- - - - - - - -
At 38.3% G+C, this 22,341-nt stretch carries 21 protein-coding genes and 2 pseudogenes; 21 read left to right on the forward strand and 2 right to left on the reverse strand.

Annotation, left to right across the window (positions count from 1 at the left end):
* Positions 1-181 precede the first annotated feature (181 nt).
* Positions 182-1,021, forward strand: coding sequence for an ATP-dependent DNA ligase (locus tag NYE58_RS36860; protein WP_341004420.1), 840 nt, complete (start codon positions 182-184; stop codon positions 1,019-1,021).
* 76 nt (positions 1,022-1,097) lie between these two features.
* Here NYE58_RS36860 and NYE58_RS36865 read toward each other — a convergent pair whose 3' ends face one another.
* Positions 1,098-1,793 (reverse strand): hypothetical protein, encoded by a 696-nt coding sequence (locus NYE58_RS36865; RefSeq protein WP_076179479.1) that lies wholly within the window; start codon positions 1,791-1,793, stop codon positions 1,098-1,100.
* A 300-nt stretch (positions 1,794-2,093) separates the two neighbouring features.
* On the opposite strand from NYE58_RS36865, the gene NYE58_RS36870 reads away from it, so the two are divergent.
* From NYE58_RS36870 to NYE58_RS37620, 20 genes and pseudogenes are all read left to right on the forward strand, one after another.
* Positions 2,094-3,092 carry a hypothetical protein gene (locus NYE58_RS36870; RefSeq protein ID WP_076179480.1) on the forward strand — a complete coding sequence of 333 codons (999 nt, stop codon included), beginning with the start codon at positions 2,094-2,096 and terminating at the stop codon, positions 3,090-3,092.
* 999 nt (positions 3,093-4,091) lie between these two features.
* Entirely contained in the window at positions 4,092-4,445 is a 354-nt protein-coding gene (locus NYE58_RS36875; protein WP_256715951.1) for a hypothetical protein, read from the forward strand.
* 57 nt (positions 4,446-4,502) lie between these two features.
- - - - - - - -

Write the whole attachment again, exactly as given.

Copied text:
At 38.3% G+C, this 22,341-nt stretch carries 21 protein-coding genes and 2 pseudogenes; 21 read left to right on the forward strand and 2 right to left on the reverse strand.

Annotation, left to right across the window (positions count from 1 at the left end):
* Positions 1-181 precede the first annotated feature (181 nt).
* Positions 182-1,021, forward strand: coding sequence for an ATP-dependent DNA ligase (locus tag NYE58_RS36860; protein WP_341004420.1), 840 nt, complete (start codon positions 182-184; stop codon positions 1,019-1,021).
* 76 nt (positions 1,022-1,097) lie between these two features.
* Here NYE58_RS36860 and NYE58_RS36865 read toward each other — a convergent pair whose 3' ends face one another.
* Positions 1,098-1,793 (reverse strand): hypothetical protein, encoded by a 696-nt coding sequence (locus NYE58_RS36865; RefSeq protein WP_076179479.1) that lies wholly within the window; start codon positions 1,791-1,793, stop codon positions 1,098-1,100.
* A 300-nt stretch (positions 1,794-2,093) separates the two neighbouring features.
* On the opposite strand from NYE58_RS36865, the gene NYE58_RS36870 reads away from it, so the two are divergent.
* From NYE58_RS36870 to NYE58_RS37620, 20 genes and pseudogenes are all read left to right on the forward strand, one after another.
* Positions 2,094-3,092 carry a hypothetical protein gene (locus NYE58_RS36870; RefSeq protein ID WP_076179480.1) on the forward strand — a complete coding sequence of 333 codons (999 nt, stop codon included), beginning with the start codon at positions 2,094-2,096 and terminating at the stop codon, positions 3,090-3,092.
* 999 nt (positions 3,093-4,091) lie between these two features.
* Entirely contained in the window at positions 4,092-4,445 is a 354-nt protein-coding gene (locus NYE58_RS36875; protein WP_256715951.1) for a hypothetical protein, read from the forward strand.
* 57 nt (positions 4,446-4,502) lie between these two features.